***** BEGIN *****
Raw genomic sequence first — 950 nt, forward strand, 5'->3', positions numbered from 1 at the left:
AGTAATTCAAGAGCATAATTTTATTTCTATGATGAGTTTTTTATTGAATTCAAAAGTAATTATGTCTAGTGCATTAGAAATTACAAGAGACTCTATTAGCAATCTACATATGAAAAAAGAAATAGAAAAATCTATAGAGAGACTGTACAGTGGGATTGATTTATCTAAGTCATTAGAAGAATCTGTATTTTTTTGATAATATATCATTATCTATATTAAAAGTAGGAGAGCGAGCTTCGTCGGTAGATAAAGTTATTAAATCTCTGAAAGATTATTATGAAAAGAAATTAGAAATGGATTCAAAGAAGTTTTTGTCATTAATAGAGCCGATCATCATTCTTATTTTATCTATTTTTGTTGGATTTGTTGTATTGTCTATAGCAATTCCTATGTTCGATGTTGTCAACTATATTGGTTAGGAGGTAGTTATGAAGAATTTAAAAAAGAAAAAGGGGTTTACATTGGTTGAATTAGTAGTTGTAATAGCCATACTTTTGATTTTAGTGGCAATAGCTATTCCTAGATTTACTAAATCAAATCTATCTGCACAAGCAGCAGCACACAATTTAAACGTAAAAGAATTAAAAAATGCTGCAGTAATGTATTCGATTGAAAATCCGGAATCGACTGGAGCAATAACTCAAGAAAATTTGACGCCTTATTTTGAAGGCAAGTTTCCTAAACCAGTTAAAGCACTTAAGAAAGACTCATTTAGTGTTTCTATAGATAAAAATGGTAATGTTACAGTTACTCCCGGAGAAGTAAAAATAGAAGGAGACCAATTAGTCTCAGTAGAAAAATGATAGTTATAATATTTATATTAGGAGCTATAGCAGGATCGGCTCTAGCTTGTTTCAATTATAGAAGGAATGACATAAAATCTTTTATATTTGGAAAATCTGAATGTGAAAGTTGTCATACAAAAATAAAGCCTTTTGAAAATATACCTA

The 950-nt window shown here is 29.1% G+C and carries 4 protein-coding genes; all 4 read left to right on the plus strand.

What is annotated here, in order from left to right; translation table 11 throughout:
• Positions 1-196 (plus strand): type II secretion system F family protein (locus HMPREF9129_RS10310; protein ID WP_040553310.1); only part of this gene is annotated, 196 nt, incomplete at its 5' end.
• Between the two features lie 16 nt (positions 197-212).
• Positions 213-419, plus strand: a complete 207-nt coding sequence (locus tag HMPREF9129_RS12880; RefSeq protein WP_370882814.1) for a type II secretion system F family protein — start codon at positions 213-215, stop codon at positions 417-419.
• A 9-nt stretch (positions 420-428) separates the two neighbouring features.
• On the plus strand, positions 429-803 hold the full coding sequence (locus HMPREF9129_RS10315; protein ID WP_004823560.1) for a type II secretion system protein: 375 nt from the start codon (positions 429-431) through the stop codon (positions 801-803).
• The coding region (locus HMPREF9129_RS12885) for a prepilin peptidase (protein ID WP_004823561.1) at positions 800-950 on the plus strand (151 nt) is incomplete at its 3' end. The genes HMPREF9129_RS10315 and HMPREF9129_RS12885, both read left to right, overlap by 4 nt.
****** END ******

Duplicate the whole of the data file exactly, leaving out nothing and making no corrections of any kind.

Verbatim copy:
Raw genomic sequence first — 950 nt, forward strand, 5'->3', positions numbered from 1 at the left:
AGTAATTCAAGAGCATAATTTTATTTCTATGATGAGTTTTTTATTGAATTCAAAAGTAATTATGTCTAGTGCATTAGAAATTACAAGAGACTCTATTAGCAATCTACATATGAAAAAAGAAATAGAAAAATCTATAGAGAGACTGTACAGTGGGATTGATTTATCTAAGTCATTAGAAGAATCTGTATTTTTTTGATAATATATCATTATCTATATTAAAAGTAGGAGAGCGAGCTTCGTCGGTAGATAAAGTTATTAAATCTCTGAAAGATTATTATGAAAAGAAATTAGAAATGGATTCAAAGAAGTTTTTGTCATTAATAGAGCCGATCATCATTCTTATTTTATCTATTTTTGTTGGATTTGTTGTATTGTCTATAGCAATTCCTATGTTCGATGTTGTCAACTATATTGGTTAGGAGGTAGTTATGAAGAATTTAAAAAAGAAAAAGGGGTTTACATTGGTTGAATTAGTAGTTGTAATAGCCATACTTTTGATTTTAGTGGCAATAGCTATTCCTAGATTTACTAAATCAAATCTATCTGCACAAGCAGCAGCACACAATTTAAACGTAAAAGAATTAAAAAATGCTGCAGTAATGTATTCGATTGAAAATCCGGAATCGACTGGAGCAATAACTCAAGAAAATTTGACGCCTTATTTTGAAGGCAAGTTTCCTAAACCAGTTAAAGCACTTAAGAAAGACTCATTTAGTGTTTCTATAGATAAAAATGGTAATGTTACAGTTACTCCCGGAGAAGTAAAAATAGAAGGAGACCAATTAGTCTCAGTAGAAAAATGATAGTTATAATATTTATATTAGGAGCTATAGCAGGATCGGCTCTAGCTTGTTTCAATTATAGAAGGAATGACATAAAATCTTTTATATTTGGAAAATCTGAATGTGAAAGTTGTCATACAAAAATAAAGCCTTTTGAAAATATACCTA

The 950-nt window shown here is 29.1% G+C and carries 4 protein-coding genes; all 4 read left to right on the plus strand.

What is annotated here, in order from left to right; translation table 11 throughout:
• Positions 1-196 (plus strand): type II secretion system F family protein (locus HMPREF9129_RS10310; protein ID WP_040553310.1); only part of this gene is annotated, 196 nt, incomplete at its 5' end.
• Between the two features lie 16 nt (positions 197-212).
• Positions 213-419, plus strand: a complete 207-nt coding sequence (locus tag HMPREF9129_RS12880; RefSeq protein WP_370882814.1) for a type II secretion system F family protein — start codon at positions 213-215, stop codon at positions 417-419.
• A 9-nt stretch (positions 420-428) separates the two neighbouring features.
• On the plus strand, positions 429-803 hold the full coding sequence (locus HMPREF9129_RS10315; protein ID WP_004823560.1) for a type II secretion system protein: 375 nt from the start codon (positions 429-431) through the stop codon (positions 801-803).
• The coding region (locus HMPREF9129_RS12885) for a prepilin peptidase (protein ID WP_004823561.1) at positions 800-950 on the plus strand (151 nt) is incomplete at its 3' end. The genes HMPREF9129_RS10315 and HMPREF9129_RS12885, both read left to right, overlap by 4 nt.